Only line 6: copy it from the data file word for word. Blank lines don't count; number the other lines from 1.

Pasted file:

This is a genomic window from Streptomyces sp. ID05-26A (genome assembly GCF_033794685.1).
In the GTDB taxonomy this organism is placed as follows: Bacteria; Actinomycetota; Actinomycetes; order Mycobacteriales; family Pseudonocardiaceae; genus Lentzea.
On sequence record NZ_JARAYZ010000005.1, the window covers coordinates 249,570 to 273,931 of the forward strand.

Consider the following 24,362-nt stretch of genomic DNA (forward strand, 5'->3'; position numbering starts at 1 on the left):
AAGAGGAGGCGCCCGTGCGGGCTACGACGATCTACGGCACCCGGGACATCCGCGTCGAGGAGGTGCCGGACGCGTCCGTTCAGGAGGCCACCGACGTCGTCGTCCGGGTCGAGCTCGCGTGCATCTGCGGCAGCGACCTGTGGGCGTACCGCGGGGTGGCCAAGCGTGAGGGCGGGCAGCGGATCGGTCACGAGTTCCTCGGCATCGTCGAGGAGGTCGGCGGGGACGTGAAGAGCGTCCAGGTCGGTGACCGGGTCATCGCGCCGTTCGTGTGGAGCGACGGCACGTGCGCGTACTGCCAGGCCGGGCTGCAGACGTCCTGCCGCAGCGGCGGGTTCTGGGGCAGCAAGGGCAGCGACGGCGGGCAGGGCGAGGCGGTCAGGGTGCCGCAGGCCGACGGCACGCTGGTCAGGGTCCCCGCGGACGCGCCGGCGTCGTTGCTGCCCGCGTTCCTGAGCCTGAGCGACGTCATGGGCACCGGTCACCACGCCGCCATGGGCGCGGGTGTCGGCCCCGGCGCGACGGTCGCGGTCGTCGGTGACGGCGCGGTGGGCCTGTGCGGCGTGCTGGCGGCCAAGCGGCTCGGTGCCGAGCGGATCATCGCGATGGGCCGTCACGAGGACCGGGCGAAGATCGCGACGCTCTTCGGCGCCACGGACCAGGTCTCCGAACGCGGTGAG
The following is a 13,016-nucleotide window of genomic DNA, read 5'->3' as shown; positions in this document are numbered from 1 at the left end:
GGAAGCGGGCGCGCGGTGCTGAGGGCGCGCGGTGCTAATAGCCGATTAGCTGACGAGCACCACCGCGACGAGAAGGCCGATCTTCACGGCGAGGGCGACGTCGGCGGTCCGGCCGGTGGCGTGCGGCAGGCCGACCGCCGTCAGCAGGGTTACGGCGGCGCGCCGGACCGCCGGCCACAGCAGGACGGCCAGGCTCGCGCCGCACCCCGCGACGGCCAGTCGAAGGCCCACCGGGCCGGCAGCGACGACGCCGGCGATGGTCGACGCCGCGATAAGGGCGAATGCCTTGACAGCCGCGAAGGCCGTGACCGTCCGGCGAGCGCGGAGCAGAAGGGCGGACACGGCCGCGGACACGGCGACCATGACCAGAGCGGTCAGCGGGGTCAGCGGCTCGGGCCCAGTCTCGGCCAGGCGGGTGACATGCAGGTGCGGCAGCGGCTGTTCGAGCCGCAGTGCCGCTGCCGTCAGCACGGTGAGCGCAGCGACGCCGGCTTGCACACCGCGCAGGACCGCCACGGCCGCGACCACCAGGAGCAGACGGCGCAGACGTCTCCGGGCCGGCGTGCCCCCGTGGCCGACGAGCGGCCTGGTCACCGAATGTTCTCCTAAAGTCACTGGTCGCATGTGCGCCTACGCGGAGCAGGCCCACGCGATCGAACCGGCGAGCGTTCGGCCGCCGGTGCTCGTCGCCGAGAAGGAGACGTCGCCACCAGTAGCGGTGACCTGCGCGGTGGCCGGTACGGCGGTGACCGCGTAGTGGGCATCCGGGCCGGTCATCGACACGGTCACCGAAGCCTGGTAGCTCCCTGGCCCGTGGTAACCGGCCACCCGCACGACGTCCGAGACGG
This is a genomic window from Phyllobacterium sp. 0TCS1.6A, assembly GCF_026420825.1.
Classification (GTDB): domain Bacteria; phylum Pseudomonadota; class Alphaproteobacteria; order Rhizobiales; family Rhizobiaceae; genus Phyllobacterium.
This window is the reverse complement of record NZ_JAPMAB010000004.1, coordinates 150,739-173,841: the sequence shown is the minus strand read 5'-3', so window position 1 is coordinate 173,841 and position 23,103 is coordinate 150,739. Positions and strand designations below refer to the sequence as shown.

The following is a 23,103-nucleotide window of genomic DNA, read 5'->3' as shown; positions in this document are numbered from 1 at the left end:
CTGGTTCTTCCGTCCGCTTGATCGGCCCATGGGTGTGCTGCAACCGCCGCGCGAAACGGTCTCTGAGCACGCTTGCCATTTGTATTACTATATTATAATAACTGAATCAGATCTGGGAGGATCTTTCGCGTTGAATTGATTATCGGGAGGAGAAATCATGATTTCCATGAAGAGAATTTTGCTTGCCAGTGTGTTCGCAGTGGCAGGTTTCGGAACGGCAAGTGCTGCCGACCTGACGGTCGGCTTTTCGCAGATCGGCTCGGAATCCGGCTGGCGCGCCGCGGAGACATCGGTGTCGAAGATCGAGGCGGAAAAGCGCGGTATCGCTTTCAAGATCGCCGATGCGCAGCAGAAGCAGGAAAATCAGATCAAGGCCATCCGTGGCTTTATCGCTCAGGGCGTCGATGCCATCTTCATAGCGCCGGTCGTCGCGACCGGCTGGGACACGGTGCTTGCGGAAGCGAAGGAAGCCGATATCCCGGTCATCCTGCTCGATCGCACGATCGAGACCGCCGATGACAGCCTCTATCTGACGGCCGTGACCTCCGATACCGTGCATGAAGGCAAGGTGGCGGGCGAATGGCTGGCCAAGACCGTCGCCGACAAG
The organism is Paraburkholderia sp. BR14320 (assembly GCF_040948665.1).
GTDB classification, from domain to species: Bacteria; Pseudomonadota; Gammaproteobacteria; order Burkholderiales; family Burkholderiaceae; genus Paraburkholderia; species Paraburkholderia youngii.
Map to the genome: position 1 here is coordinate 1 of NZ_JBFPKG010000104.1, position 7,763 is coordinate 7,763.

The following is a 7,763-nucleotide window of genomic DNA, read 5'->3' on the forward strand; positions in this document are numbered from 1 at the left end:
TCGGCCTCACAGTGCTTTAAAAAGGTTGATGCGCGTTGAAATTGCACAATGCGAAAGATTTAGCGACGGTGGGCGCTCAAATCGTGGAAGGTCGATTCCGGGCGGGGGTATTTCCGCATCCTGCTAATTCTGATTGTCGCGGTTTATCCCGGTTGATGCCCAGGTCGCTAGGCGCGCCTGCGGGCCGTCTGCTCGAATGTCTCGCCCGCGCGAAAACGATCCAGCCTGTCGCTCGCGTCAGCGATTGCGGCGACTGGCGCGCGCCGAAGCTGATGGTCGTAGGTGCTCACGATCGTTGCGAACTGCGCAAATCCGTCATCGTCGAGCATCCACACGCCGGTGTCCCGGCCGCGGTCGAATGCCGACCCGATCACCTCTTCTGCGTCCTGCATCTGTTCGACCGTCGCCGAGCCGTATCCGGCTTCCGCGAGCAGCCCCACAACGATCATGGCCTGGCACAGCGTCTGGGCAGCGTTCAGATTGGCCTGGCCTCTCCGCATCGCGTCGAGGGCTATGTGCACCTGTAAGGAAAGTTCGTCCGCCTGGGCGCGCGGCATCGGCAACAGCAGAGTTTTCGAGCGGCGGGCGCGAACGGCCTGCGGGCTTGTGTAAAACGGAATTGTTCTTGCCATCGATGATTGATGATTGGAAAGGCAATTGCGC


The following is a 13,016-nucleotide window of genomic DNA, read 5'->3' as shown; positions in this document are numbered from 1 at the left end: